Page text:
Rhonda: Yeah. Well, thank you for joining us today, Bruce, and talking about the triage theory and some of the other important theories that you've come up with longevity vitamins, and I really appreciate all your work you've done.
Bruce: It's a pleasure.
Rhonda: I'm Dr. Rhonda Patrick, and I'll catch you next time.
Adenosine Triphosphate (ATP)
An energy-carrying molecule present in all cells. ATP fuels cellular processes, including biosynthetic reactions, motility, and cell division by transferring one or more of its phosphate groups to another molecule (a process called phosphorylation).
A molecule that inhibits oxidative damage to DNA, proteins, and lipids in cells. Oxidative damage plays a role in the aging process, cancer, and neurodegeneration. Many vitamins and plant-based compounds are antioxidants.
A disease characterized by the deposition of fatty plaques on the inner walls of arteries. Something is said to be atherogenic when it promotes the formation of fatty plaques in the arteries. Atherosclerosis causes coronary artery disease.
Organic pigments that are found mainly in the chloroplasts of plants and are responsible for absorbing light. Plants use carotenoids to create energy and protection from harmful UV rays and animals commonly use carotenoids as a precursor for vitamin A.
The process by which the body responds to stressors in order to regain homeostasis. This can be carried out by means of alteration in hypothalamic–pituitary–adrenal axis, the autonomic nervous system, cytokines, or a number of other systems.
A substance whose presence is essential for the activity of an enzyme. Many minerals and vitamins are cofactors for enzymes.
A major contributing factor to aging, cellular senescence, and the development of cancer. Byproducts of both mitochondrial energy production and immune activity are major sources of DNA damage. Additionally, environmental stressors can increase this base level of damage. DNA damage can be mitigated by cellular repair processes; however, the effectiveness of these processes may be influenced by the availability of dietary minerals, such as magnesium, and other dietary components, which are needed for proper function of repair enzymes.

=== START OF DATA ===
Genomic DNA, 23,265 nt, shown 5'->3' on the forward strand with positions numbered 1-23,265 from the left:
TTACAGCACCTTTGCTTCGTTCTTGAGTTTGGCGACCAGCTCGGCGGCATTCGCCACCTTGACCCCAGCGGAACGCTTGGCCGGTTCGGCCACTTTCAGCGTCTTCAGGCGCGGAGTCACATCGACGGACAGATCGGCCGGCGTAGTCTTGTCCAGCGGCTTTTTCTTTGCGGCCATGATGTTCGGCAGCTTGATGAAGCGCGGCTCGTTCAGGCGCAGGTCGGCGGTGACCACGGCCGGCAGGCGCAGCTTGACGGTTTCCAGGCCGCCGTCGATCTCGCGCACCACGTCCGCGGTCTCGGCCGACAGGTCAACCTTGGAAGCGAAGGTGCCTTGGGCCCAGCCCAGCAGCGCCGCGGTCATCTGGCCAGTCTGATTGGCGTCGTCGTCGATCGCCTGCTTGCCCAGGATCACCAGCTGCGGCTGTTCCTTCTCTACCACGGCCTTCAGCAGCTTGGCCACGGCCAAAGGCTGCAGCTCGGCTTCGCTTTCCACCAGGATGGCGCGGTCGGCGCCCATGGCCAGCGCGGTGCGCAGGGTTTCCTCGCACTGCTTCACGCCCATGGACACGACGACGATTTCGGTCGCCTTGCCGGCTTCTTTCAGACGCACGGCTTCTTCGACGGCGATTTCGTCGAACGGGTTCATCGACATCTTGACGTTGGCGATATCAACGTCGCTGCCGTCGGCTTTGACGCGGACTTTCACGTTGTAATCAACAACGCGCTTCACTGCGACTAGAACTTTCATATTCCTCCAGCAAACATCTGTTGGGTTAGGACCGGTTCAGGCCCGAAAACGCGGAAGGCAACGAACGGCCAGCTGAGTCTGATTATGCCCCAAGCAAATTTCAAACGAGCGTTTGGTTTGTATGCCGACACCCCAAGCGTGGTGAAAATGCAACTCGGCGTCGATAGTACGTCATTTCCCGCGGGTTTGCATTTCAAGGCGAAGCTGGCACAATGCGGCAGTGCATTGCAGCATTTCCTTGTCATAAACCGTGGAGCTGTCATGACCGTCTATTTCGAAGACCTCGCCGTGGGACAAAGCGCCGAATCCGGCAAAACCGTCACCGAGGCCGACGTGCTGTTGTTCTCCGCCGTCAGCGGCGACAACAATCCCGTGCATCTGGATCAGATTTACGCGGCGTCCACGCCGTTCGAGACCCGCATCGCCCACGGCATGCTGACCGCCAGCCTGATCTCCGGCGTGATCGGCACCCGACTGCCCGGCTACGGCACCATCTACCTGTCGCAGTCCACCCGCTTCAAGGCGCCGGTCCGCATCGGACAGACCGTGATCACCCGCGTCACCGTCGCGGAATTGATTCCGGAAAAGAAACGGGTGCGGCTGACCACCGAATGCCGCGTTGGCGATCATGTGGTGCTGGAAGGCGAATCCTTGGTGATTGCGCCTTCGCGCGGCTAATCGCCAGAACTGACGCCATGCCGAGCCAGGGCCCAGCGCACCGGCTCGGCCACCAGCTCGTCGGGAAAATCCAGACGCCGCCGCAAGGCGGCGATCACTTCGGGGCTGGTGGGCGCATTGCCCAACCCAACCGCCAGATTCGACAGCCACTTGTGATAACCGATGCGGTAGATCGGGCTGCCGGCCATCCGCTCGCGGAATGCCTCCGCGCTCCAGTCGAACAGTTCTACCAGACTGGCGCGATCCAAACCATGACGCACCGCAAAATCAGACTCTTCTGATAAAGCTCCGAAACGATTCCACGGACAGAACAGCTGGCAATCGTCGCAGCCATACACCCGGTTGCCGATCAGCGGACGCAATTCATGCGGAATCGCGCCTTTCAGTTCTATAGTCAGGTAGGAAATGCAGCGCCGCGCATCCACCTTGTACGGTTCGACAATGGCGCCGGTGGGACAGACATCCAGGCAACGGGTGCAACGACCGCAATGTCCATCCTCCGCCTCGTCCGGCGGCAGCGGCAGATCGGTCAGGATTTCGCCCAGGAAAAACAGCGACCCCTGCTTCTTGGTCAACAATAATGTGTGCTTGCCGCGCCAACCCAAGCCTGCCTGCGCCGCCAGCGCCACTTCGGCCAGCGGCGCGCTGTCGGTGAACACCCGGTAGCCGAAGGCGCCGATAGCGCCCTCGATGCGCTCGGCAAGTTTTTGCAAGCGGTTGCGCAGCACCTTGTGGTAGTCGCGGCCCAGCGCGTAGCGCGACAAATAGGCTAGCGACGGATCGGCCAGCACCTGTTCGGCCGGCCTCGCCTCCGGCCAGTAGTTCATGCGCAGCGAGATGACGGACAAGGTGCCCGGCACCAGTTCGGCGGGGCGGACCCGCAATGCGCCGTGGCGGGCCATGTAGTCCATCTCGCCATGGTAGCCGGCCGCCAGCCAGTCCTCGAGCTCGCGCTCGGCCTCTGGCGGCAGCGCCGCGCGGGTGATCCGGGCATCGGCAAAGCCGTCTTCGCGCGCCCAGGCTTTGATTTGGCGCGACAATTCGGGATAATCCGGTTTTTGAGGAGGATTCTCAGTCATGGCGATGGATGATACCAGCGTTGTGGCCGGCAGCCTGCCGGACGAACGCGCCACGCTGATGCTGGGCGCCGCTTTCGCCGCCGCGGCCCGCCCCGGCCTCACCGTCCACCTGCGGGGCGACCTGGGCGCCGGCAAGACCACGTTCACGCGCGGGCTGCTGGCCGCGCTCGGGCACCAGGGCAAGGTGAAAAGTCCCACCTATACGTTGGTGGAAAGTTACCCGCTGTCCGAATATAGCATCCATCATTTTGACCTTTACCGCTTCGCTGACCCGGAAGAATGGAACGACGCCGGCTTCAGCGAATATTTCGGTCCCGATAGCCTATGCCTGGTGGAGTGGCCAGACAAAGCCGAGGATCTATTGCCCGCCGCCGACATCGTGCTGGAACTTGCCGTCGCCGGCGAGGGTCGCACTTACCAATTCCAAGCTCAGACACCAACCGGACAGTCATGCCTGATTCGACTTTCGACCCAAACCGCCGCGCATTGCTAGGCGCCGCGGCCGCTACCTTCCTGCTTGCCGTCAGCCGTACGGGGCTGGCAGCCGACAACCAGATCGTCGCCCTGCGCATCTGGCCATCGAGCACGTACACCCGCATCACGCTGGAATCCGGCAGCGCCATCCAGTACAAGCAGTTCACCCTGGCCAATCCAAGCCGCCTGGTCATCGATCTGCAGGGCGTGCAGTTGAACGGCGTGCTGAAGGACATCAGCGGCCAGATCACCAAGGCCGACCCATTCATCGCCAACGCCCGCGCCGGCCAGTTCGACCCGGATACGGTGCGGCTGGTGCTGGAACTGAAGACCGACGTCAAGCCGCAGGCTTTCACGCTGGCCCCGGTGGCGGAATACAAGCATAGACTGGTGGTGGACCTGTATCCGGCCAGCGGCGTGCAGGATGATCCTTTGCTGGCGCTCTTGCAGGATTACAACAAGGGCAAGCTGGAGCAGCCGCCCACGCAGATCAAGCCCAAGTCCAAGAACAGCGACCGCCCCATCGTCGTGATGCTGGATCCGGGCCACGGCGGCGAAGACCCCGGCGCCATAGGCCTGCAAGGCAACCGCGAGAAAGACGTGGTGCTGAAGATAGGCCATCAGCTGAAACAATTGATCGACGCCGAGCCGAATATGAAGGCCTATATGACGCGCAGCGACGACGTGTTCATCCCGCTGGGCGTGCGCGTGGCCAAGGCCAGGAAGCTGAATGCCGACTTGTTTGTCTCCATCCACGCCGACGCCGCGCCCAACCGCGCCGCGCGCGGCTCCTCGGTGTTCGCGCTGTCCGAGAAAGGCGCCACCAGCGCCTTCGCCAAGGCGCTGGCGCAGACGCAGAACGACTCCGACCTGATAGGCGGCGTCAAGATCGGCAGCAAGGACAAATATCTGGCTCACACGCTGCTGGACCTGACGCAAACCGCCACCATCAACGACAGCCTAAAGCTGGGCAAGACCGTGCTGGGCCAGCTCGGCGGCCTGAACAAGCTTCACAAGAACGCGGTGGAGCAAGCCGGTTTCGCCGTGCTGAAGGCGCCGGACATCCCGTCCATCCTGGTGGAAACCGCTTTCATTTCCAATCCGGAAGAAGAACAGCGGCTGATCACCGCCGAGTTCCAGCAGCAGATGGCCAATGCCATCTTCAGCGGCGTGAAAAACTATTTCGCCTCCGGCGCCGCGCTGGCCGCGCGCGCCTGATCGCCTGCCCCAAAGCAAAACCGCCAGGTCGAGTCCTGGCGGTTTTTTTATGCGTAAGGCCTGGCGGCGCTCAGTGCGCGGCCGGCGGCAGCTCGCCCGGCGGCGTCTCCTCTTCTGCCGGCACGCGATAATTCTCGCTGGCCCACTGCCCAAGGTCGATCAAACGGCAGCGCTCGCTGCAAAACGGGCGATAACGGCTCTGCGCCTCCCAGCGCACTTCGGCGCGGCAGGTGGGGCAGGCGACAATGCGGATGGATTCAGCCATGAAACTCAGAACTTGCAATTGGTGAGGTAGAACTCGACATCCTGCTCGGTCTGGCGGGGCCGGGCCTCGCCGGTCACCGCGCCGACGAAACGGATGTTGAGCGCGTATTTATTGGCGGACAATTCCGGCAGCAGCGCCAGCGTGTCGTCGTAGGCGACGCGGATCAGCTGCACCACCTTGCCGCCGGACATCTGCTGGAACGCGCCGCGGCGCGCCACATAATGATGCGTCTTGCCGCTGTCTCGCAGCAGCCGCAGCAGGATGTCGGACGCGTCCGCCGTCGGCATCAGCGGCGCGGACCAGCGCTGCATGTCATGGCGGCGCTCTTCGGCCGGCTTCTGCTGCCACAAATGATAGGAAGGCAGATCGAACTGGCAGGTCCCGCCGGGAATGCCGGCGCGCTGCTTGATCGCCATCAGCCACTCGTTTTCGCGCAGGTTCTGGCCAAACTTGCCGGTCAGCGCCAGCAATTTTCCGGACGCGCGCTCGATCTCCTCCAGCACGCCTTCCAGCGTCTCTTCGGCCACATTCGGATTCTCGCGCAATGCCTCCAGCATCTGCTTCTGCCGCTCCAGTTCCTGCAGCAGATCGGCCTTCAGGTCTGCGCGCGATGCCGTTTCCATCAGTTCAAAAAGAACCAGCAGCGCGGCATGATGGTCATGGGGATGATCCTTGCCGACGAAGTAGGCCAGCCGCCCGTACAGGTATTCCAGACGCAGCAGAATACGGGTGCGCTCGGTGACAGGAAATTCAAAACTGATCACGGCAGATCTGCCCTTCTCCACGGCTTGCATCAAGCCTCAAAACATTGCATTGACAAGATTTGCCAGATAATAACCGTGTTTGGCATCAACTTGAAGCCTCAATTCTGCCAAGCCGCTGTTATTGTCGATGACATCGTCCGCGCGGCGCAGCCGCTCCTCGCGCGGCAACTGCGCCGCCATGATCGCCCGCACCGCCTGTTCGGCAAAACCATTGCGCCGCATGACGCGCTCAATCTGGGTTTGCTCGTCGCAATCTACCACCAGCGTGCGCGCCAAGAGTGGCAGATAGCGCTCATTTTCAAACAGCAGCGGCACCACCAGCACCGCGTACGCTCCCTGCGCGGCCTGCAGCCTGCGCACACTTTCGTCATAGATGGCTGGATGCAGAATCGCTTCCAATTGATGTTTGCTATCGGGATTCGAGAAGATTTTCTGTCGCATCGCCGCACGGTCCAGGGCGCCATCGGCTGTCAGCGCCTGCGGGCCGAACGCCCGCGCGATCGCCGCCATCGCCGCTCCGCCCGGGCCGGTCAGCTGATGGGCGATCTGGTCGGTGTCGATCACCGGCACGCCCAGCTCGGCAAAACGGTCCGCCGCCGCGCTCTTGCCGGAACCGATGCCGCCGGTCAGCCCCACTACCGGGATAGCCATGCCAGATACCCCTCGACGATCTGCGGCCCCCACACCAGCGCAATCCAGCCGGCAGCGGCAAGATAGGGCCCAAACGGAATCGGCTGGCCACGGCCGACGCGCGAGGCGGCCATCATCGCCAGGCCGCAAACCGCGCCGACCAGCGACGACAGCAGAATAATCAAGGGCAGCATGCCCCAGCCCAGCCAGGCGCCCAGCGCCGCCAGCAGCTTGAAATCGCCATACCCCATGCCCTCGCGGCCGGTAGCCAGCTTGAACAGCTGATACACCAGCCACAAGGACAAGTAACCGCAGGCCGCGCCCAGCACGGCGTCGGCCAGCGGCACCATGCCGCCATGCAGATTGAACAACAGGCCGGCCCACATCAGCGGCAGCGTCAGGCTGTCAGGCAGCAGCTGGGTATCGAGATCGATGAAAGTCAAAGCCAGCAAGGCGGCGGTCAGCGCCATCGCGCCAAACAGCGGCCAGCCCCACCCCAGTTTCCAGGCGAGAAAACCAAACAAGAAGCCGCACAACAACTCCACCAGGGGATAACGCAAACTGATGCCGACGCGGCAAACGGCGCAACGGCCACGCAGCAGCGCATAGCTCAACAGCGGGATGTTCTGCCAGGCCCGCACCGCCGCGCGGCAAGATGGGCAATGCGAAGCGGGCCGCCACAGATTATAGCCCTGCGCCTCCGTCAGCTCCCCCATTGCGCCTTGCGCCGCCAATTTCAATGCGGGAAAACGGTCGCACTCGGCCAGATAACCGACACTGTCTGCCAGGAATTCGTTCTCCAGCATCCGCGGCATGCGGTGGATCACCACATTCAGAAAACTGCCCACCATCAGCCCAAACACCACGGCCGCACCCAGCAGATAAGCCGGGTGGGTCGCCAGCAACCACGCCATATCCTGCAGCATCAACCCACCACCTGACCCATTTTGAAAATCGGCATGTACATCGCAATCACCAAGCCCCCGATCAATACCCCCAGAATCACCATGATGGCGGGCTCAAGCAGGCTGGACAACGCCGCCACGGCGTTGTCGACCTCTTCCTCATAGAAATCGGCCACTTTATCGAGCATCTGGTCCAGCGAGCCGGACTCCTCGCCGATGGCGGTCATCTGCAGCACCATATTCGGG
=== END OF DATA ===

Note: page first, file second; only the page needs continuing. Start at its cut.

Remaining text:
A type of water-soluble B-vitamin, also called vitamin B9. Folate is critical in the metabolism of nucleic acid precursors and several amino acids, as well as in methylation reactions. Severe deficiency in folate can cause megaloblastic anemia, which causes fatigue, weakness, and shortness of breath. Certain genetic variations in folate metabolism, particularly those found in the 5,10-methylenetetrahydrofolate reductase (MTHFR) gene influences folate status. Inadequate folate status during early pregnancy increases the risk of certain birth defects called neural tube defects, or NTDs, such as spina bifida, anencephaly, and other similar conditions. Folate deficiency and elevated concentrations of homocysteine in the blood are associated with increased risk of cardiovascular disease. Low folate status and/or high homocysteine concentrations are associated with cognitive dysfunction in aging (from mild impairments to dementia). The synthetic form of folate is called folic acid. Sources of folate include most fruits and vegetables, especially green leafy vegetables.
A medical condition that may result in blurred or no vision in the center of the visual field. A combination of genetics and environmental factors that cause oxidative stress, such as smoking and obesity, play a role. Often referred to as “age-related macular degeneration.”
A diet pattern thought to confer health benefits found traditionally in Mediterranean countries, characterized especially by a high consumption of vegetables, olive oil, and a moderate consumption of protein.
A result of oxidative metabolism, which causes damage to DNA, lipids, proteins, mitochondria, and the cell. Oxidative stress occurs through the process of oxidative phosphorylation (the generation of energy) in mitochondria. It can also result from the generation of hypochlorite during immune activation.
A disease caused by a deficiency of vitamin C. Humans and certain other animals require vitamin C from the diet in order to synthesize collagen. Scruvy can cause spongy gums, bleeding from the mucous membranes, and eventually, loss of teeth and open suppurating wounds form impaired wound healing.
Theory proposed by Dr. Bruce Ames which proposes that when the body is deficient in a micronutrient it will allocate its scarce supply to enzymes necessary for short-term survival and reproduction at the cost of long-term survival enzymes. This may result in the acceleration of the aging process.
A finger like loop of peptides enclosing a bound zinc ion at one end, typically part of a larger protein molecule (in particular one regulating transcription).